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More Card Hunter Info

Hot off the heels of yesterday’s story, you can now go to the game’s official site (https://www.cardhunter.com/) to check out some screens and watch the above trailer which…yeah…Barnes is gonna LOVE that. Lord Ironbutte? We like our fantasy dead serious around here.

The good news is that it doesn’t sound micro-transaction based after all.

Anyway — here’s some more info from the home page:

Card Hunter is a collectible card game with some twists:

* It’s free to play and you win cards by playing the game, not by buying expensive booster packs.
* Search dungeons to find treasure and then equip your loot to build out your decks.
* Use your cards to move your characters and battle monsters’ decks.

We’re taking two great flavours and combining them into something new. Classic fantasy adventuring meets collectible card gaming and the result is entirely new. Tired of pressing buttons while grinding away at quests? Card Hunter is all about skill – your skill at deck building and playing your cards. Tired of paying for endless new card sets? Card Hunter lets you win by playing, not by paying.

The game is set to release this fall, which is sooner than I thought.

I’m thinking we need some game mechanic details, no?

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Bill Abner

Bill has been writing about games for the past 16 years for such outlets as Computer Games Magazine, GameSpy, The Escapist, GameShark, and Crispy Gamer. He will continue to do so until his wife tells him to get a real job.

6 thoughts to “More Card Hunter Info”

  1. I guess the marketing folks know their demographics and advertising better than I do, but really? They might as well put pocket-protectors and taped up glasses on those actors. Oh well, I hope the game play is good.

  2. I think that was the point of the trailer, to play on those stereotypes.

    I woul dhave preferred a different approach. Still, game looks cool

  3. Nope, the folks in this video are WAY cooler than the stereotypical slobbish man-children, middle-aged fatbellies, and hygiene impared Asperger’s suffers that comprise a substantial percentage of the tabletop roleplaying and board gaming community. If they wanted accurate stereotypes, there would have been a bearded, chubby ne’er-do-well that’s memorized the Player’s Handbook but still can’t get above middle-management at the Burger King, some guy with a ponytail and a trenchcoat contemplating suicide in his bullshit poetry because “nobody understands [him]” and a slightly mangy girl way too obsessed with anime and TV shows to care about the fact that her poorly dyed red hair smells like dollar store shampoo or that she shouldn’t get a navel piercing if she’s rocking a muffin top. Fly that “freak flag”, y’all.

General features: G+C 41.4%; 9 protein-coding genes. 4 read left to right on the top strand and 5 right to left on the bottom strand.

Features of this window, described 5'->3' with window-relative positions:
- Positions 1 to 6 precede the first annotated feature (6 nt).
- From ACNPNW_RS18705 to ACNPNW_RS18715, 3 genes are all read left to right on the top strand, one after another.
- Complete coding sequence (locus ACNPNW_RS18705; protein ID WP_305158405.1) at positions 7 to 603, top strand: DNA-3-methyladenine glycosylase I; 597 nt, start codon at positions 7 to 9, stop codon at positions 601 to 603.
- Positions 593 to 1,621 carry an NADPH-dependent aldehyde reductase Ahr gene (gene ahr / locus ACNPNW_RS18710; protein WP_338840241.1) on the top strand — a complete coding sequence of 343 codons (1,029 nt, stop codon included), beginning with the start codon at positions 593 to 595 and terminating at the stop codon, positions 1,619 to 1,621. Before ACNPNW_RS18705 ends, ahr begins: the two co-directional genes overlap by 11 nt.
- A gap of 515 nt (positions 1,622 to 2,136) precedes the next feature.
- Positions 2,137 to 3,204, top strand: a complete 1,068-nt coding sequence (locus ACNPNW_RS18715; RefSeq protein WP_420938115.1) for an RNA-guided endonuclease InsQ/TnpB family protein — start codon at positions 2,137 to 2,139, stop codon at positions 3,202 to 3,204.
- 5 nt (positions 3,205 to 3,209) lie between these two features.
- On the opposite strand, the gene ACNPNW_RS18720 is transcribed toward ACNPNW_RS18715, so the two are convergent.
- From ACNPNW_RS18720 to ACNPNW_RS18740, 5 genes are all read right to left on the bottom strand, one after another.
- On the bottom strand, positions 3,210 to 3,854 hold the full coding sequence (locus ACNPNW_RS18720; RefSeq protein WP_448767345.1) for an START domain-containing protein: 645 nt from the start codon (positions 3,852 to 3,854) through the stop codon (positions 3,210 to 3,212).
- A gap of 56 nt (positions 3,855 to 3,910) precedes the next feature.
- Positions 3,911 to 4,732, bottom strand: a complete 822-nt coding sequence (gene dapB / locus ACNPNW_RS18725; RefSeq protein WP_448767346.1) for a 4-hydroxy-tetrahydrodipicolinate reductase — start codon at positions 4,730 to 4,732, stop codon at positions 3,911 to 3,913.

Great ad. I love the “board game not included bit”. I can’t wait for this game, it looks fantastic.

  4. @Micheal Barnes wrote:
    “Nope, the folks in this video are WAY cooler than the stereotypical slobbish man-children, middle-aged fatbellies, and hygiene impared Asperger’s suffers that comprise a substantial percentage of the tabletop roleplaying and board gaming community. ”

    Seriously? I hope you meant that as satire, because that is not at all what the community is like. There may be the occasional grognard that somewhat fits the stereotype, but from my experience the RP and board game community is full of very typical professionals, if a bit on the nerdy side. Most are engineers, designers, web developers, accountants, lawyers…

    … and for someone who regularly posts on a geek news site you seem to be very close the the metaphorical pot calling the kettle black.

  5. Of course it’s a satirical generalization. But betweeen gaming for going on 25 years, going to conventions, being in and out of game stores almost my whole life, and owning/operating a hobby game shop of my own for a couple of years, I’ve seen more than my share of the kinds of people I described there. Of course I know and have met a lot of great people in the hobby. My game groups are full of awesome, well-adjusted folks with professional careers, good hygiene, and fashion sense. Venture out to public gaming events or your local hobby shop…the demographic start to change, so to speak…

    Calling it as I see it, not calling the kettle black. It’s tough love, brother.

    Now, Grognards…when I think of Grognards, I immediately think of this older guy that used to come into my shop that always wore this T-shirt with these wolves on it (not the “three wolf moon” one, it was before it’s time) and he carried this big cardboard box wrapped in American flag wrapping paper filled with old Avalon Hill/SPI/Victory wargames. He’d set up these elaborate games and then sit there looking at the rules. if someone came over and asked if he wanted to play, he clammed up, got really weird, packed it all away and left the store. He did this at least once a week.

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